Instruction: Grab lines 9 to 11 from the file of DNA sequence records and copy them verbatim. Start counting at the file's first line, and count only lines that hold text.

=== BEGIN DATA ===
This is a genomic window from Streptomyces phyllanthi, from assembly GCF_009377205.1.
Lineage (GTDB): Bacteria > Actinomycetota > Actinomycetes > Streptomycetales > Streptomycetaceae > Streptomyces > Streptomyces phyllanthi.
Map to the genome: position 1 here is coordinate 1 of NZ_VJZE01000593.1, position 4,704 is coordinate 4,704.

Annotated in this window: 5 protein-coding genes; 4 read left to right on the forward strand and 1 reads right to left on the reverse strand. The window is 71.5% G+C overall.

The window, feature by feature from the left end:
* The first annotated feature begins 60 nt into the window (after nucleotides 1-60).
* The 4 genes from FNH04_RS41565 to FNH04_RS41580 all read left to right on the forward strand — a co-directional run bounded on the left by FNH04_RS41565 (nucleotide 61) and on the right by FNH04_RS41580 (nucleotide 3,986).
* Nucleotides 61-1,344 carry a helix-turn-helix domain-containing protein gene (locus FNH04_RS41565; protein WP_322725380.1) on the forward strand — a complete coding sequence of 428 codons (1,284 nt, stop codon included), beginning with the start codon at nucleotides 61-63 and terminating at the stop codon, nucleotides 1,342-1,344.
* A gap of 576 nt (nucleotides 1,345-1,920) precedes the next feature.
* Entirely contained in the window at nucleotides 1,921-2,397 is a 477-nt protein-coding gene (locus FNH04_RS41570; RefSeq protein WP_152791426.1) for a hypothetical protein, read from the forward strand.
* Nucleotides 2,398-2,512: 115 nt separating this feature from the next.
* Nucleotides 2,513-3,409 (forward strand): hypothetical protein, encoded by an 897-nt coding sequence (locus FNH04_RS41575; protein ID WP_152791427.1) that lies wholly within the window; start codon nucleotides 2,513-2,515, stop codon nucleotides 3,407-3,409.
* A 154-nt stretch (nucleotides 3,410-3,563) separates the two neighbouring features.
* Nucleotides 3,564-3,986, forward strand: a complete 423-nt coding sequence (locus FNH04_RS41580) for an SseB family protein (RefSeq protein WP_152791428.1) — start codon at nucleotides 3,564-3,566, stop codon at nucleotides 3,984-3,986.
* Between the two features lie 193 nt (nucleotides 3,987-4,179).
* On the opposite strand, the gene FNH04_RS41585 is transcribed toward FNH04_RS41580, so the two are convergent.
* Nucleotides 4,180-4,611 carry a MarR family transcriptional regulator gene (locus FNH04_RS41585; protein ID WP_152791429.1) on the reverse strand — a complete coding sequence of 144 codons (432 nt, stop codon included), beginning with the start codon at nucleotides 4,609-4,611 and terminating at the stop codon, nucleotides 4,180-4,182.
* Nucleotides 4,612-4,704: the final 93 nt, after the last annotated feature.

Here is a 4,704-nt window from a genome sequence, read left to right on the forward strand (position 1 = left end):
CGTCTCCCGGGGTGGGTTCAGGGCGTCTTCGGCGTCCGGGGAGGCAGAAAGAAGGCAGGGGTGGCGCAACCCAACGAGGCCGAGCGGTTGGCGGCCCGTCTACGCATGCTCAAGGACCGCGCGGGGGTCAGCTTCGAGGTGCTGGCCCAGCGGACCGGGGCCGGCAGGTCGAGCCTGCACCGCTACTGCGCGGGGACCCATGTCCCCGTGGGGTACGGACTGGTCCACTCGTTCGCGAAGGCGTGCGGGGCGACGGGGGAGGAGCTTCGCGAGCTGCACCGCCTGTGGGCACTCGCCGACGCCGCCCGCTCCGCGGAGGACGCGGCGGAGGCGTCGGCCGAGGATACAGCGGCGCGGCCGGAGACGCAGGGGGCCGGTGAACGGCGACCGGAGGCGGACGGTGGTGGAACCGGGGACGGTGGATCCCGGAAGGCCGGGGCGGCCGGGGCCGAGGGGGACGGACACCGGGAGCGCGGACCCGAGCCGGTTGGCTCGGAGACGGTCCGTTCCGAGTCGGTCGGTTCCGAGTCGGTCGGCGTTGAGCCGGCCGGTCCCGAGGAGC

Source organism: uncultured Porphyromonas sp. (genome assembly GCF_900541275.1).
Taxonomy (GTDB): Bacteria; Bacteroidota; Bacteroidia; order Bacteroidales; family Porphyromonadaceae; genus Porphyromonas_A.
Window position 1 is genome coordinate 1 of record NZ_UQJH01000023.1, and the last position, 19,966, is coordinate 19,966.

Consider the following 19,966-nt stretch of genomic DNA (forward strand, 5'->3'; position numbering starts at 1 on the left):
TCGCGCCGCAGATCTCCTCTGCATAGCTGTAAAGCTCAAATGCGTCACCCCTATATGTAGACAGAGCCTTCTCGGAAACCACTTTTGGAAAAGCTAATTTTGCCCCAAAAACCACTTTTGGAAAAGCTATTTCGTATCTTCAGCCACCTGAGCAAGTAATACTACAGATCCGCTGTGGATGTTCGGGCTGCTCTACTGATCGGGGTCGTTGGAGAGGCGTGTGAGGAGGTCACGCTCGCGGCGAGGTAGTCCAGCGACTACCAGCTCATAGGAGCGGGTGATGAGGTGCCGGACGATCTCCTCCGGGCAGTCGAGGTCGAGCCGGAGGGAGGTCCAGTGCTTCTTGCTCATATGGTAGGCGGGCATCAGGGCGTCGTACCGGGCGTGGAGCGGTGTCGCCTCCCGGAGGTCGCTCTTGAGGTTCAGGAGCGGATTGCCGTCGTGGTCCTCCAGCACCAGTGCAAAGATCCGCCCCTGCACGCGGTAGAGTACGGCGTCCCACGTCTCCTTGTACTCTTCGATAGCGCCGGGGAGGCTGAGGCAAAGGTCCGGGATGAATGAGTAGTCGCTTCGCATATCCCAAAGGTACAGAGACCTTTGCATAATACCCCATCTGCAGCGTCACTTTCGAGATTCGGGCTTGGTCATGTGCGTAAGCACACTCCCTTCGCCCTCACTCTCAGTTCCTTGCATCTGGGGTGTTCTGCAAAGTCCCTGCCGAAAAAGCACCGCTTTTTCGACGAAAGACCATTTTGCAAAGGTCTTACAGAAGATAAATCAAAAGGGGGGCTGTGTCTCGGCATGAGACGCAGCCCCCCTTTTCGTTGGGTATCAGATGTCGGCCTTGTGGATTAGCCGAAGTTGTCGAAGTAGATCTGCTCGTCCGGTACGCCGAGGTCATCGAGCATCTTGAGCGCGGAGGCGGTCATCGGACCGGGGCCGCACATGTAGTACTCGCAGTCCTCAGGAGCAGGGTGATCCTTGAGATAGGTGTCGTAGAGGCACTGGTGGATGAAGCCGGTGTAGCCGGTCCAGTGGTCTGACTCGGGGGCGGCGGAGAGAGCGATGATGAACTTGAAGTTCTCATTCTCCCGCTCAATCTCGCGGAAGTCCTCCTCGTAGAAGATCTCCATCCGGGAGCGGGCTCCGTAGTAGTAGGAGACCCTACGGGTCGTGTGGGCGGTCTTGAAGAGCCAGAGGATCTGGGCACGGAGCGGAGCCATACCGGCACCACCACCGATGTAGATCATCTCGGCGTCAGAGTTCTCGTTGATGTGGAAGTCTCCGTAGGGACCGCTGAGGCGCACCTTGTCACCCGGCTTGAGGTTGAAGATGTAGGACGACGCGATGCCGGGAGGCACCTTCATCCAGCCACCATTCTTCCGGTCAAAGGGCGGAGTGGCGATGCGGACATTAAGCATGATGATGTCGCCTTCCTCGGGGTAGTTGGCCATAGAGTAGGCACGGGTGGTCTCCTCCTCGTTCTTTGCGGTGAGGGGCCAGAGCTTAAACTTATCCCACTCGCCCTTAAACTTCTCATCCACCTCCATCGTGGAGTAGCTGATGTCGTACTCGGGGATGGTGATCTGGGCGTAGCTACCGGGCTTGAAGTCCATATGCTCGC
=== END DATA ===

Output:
* A gap of 576 nt (nucleotides 1,345-1,920) precedes the next feature.
* Entirely contained in the window at nucleotides 1,921-2,397 is a 477-nt protein-coding gene (locus FNH04_RS41570; RefSeq protein WP_152791426.1) for a hypothetical protein, read from the forward strand.
* Nucleotides 2,398-2,512: 115 nt separating this feature from the next.